A measure to evaluate the quality of community partitions based on link prediction
Knowing which community detection methods gives the most useful result is a common problem in community detection. I propose to adopt a without apriori/model free approach by considering that the best model is the one which is the most useful to predict hidden/future links. This raises a lot of questions, such as how to do this link prediction based on the partition, how many edges we should hide, etc.
Discovering spatial position of nodes using graph-embedding or bayesian inference
Imagine a spatial graph in which the probability to observe an edge depends on the distance between nodes. Now let's say that we remove the position information from the nodes. Would it be possible to re-infer the relative position of nodes from the graph? And/Or to know if the graph had a spatial structure to begin with? In theory, this is more or less what graph-embedding methods should do. But naive experiments show that it does not seem to work. I have some intuitions of why, and you will tackle this problem: can you show when it is possible and when it isn't, and/or propose a method to solve this problem?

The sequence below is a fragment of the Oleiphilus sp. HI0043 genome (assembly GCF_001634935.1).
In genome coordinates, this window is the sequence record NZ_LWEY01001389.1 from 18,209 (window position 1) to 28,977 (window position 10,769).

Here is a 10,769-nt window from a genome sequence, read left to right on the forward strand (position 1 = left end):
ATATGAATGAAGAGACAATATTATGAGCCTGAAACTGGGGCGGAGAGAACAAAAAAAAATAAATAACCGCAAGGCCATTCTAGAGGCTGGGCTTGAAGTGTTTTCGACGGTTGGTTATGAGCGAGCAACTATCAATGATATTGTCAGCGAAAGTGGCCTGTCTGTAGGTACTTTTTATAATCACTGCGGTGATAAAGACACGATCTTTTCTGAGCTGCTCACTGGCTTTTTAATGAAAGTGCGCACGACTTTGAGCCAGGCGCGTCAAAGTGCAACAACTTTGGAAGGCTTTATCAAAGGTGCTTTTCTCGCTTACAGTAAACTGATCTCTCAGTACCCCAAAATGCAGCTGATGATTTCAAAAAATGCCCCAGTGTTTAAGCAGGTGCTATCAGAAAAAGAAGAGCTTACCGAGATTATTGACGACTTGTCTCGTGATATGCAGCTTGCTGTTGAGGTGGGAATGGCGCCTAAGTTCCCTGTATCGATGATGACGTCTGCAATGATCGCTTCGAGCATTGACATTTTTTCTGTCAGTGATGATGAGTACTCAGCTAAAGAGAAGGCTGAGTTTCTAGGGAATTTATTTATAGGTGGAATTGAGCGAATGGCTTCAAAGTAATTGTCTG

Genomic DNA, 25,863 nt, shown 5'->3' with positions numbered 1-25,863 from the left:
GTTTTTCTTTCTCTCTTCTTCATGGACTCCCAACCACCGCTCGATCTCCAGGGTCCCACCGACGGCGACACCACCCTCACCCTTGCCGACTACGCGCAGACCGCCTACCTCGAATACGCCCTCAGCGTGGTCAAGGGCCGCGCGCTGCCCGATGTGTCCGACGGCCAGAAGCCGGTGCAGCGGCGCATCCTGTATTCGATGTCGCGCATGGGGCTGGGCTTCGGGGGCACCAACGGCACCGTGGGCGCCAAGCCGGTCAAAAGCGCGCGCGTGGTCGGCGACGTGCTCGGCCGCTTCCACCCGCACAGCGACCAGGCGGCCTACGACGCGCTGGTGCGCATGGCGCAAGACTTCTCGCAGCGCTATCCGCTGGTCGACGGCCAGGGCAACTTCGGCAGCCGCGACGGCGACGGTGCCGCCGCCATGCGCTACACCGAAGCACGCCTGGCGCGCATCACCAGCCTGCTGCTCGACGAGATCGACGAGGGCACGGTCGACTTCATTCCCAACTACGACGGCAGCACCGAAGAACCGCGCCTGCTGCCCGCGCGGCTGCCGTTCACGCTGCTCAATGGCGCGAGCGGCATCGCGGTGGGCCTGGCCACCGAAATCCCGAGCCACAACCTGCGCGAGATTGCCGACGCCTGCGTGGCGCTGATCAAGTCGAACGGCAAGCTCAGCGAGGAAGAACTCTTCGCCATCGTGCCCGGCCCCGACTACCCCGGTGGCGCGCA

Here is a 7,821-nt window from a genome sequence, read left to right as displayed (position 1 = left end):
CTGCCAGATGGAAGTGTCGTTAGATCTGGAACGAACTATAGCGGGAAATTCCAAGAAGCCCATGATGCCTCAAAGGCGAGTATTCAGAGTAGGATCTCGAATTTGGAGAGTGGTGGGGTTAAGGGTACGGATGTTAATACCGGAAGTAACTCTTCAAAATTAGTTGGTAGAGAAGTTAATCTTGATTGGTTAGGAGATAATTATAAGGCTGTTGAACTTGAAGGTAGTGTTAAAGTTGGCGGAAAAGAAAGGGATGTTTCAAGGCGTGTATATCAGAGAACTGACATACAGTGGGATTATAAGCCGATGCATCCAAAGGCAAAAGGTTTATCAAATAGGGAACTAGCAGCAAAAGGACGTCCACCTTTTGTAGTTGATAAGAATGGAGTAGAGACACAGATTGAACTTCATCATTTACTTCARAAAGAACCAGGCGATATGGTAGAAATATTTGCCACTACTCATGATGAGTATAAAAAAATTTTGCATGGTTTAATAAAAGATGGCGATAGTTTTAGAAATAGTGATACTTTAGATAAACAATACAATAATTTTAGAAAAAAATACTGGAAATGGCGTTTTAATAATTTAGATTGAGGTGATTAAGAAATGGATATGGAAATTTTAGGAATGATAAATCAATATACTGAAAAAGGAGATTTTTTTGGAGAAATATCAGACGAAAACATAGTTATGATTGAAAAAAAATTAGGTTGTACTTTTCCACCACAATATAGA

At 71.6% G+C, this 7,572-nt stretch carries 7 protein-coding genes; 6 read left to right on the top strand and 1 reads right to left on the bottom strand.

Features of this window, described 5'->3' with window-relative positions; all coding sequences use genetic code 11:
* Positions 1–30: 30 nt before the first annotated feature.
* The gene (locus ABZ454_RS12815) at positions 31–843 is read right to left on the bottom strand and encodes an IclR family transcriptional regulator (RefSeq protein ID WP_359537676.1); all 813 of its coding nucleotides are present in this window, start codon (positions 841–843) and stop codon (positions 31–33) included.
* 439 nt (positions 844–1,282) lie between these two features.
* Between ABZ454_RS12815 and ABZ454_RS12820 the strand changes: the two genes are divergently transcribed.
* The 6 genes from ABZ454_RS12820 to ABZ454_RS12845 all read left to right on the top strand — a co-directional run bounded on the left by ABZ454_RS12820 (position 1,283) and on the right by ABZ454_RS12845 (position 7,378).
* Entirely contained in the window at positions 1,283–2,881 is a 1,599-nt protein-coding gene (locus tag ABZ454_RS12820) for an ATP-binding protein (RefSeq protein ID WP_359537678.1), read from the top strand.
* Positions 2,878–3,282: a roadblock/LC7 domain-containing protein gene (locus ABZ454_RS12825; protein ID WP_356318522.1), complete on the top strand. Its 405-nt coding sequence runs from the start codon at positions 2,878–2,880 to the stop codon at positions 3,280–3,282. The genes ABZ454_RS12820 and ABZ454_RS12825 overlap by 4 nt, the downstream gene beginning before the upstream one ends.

Study the influence of random graph structure on network properties and/or diffusion on networks
In a recent work, we introduced Structify-Net
, a method and library to generate random graph with a customizable structure define by a function provided as parameters. This allows to generate networks with non-standard organization, beyond blocks and spatial structure. You will use this library to study the influence of the structure of random graphs on network properties and/or diffusion on networks. For instance, how does the robustness of a network to random failures depends on its structure? How does the convergence of an opinion dynamic model depends on the structure of the network? etc.